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Sniffing Out Scent Clues to New Classics

By: Nancy C. Hayden
Posted: April 6, 2010, from the April 2010 issue of GCI Magazine.

An expedition to the fragrance counter is always a challenge. It is hard to avoid being stalked in the department store by the myriad of sales girls showing you the latest intro or the best valued gift set at Christmas, Valentine’s Day or Mother’s Day. The fragrance blotters provided at the counters have become a very savvy way to spray the testers to allow you to try the latest fragrance before saturating your skin. Samples are always at a premium, so one of the best ways to seek out scents is offered by Sephora. A very sophisticated computer screen allows you to do your research first, and then the fragrance finder allows you to view the best sellers and to tailor your selections according to your tastes.

Sephora’s “Women’s Fragrance Finder” categorizes fragrances by the predominance of notes—floral notes, oriental notes, woody notes and fresh notes (both green and citrus)—and even the variety of sub-categories and crossovers such as woody oriental, mossy woods and floral oriental, citrus fruity and green. Finding fragrances can be subjective, but searching for a fragrance using a tool such as this illuminates trends.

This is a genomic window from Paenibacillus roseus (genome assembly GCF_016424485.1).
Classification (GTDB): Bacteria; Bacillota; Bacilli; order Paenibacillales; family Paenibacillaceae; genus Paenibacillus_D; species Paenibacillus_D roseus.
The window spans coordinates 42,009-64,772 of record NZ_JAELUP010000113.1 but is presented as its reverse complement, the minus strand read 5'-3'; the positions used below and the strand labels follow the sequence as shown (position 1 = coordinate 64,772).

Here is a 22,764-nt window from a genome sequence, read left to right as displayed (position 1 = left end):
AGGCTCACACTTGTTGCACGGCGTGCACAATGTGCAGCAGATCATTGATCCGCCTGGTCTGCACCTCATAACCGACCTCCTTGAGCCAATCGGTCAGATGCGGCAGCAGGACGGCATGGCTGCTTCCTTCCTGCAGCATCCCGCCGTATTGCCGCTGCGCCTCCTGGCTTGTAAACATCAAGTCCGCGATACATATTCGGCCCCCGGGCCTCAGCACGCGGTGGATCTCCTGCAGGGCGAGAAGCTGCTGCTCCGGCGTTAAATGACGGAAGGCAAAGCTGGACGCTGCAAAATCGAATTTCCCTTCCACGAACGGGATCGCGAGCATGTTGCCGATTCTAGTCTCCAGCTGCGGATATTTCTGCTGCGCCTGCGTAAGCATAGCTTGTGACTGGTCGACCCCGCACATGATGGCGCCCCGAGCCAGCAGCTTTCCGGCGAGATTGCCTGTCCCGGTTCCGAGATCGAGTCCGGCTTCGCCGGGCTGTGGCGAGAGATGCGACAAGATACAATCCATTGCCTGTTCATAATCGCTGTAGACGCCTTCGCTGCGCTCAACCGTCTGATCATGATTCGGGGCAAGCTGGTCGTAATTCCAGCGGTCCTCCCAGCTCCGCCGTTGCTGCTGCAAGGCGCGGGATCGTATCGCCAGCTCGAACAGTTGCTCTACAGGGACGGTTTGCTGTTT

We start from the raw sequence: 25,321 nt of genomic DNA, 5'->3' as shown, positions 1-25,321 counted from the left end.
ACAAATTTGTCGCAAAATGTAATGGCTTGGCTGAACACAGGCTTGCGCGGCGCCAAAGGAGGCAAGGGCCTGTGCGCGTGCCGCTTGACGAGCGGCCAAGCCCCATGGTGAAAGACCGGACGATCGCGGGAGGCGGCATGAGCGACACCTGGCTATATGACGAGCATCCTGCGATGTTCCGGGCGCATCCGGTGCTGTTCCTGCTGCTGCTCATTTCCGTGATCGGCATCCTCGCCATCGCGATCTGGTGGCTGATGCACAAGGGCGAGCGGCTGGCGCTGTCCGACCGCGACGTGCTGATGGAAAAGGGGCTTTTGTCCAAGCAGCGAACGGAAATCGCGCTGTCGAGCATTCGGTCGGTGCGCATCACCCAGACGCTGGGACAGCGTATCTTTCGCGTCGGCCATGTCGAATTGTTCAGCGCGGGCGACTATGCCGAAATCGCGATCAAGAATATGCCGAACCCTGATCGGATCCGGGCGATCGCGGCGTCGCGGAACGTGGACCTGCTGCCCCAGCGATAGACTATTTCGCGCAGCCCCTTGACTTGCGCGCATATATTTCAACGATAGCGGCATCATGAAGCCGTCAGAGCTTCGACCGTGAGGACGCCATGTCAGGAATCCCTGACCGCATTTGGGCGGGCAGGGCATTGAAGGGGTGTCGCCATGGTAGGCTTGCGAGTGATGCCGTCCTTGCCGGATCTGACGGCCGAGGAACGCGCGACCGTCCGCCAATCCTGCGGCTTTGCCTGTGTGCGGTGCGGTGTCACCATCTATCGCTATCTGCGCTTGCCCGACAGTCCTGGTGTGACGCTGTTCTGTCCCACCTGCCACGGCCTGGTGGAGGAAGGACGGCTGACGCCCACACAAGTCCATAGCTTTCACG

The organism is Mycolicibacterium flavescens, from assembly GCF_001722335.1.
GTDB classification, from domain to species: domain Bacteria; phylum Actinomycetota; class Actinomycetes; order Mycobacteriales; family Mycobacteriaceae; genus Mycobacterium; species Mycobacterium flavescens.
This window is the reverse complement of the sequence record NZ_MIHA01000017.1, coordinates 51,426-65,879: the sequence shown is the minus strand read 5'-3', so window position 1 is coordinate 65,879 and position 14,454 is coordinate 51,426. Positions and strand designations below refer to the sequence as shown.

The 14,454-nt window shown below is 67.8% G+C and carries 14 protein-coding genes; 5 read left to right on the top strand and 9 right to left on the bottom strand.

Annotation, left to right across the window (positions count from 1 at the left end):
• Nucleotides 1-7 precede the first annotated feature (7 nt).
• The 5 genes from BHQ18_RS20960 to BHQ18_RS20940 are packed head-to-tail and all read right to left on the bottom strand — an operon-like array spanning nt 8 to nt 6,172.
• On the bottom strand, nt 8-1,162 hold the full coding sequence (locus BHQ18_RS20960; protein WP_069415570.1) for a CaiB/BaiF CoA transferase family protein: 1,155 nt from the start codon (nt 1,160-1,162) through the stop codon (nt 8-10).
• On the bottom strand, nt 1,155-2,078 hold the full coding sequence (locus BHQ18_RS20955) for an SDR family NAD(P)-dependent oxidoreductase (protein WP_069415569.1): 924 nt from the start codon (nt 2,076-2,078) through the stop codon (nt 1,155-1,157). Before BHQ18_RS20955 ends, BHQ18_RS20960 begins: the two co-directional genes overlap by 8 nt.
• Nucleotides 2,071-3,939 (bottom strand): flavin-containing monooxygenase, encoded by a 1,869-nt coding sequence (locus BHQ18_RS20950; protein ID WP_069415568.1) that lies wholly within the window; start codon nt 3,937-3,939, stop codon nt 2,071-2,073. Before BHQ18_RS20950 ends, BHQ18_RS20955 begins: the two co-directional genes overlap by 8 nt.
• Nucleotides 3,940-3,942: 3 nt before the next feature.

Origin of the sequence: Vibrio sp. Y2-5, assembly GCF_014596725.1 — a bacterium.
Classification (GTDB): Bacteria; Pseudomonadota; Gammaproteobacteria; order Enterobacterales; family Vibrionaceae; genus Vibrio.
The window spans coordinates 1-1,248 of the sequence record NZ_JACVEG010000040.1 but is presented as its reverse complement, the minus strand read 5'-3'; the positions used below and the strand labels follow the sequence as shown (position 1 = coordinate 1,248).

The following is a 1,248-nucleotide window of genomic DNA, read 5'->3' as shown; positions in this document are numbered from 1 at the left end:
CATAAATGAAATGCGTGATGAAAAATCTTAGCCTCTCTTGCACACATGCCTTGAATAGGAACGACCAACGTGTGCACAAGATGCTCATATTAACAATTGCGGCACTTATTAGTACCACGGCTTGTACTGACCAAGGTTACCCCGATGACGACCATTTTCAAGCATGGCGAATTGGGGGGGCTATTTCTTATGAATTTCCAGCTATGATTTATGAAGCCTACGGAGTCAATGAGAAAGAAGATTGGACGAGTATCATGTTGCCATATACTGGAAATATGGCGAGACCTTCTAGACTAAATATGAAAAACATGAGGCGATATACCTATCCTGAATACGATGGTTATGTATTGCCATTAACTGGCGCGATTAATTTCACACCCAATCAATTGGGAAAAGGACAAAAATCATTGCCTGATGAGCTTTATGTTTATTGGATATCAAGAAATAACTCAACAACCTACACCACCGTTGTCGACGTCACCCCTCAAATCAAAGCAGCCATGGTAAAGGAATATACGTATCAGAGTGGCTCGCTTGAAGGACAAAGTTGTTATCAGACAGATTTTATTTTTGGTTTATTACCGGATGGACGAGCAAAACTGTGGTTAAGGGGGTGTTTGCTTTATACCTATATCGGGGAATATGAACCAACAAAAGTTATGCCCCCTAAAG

And what about the notes themselves? The notes of fragrance ingredients can often be compared with the notes of music. There are infinite combinations, but what new notes in launches are emerging to make a new fragrance classic? What does make a classic? It must have a memory factor, a signature and a marketing theme with an artsy package to tie in the theme.

The New Floral—The New Classic?

In 2009, the floral family dominated—more than half of the launches in 2009 were florals. Lola by March Jacobs added a bright grapefruit top note and piquant pink peppercorn to its full-bodied peony rose geranium. Lola, created by Givaudan perfumer Calice Becker, is a very classically feminine scent true to the Marc Jacobs style and laden with musk, tonka bean and vanilla—giving it long life on skin and skin aura.

The appropriately named Very Hollywood by Michael Kors is another heady tuberose floral that entered the market with a big splash. The fragrance almost feels retro in its full-bodied Turkish rose, lush tuberose gardenia, ylang-ylang and orange flower components. In name and scent, it connotes the feeling of a sexy Hollywood star. And before the most recent floral launches, Victor Rolf’s Flower Bomb had already made a big commotion at the counters with its heavy full-bodied rosy floral, befitting its name and certainly a very romantic evening perfume.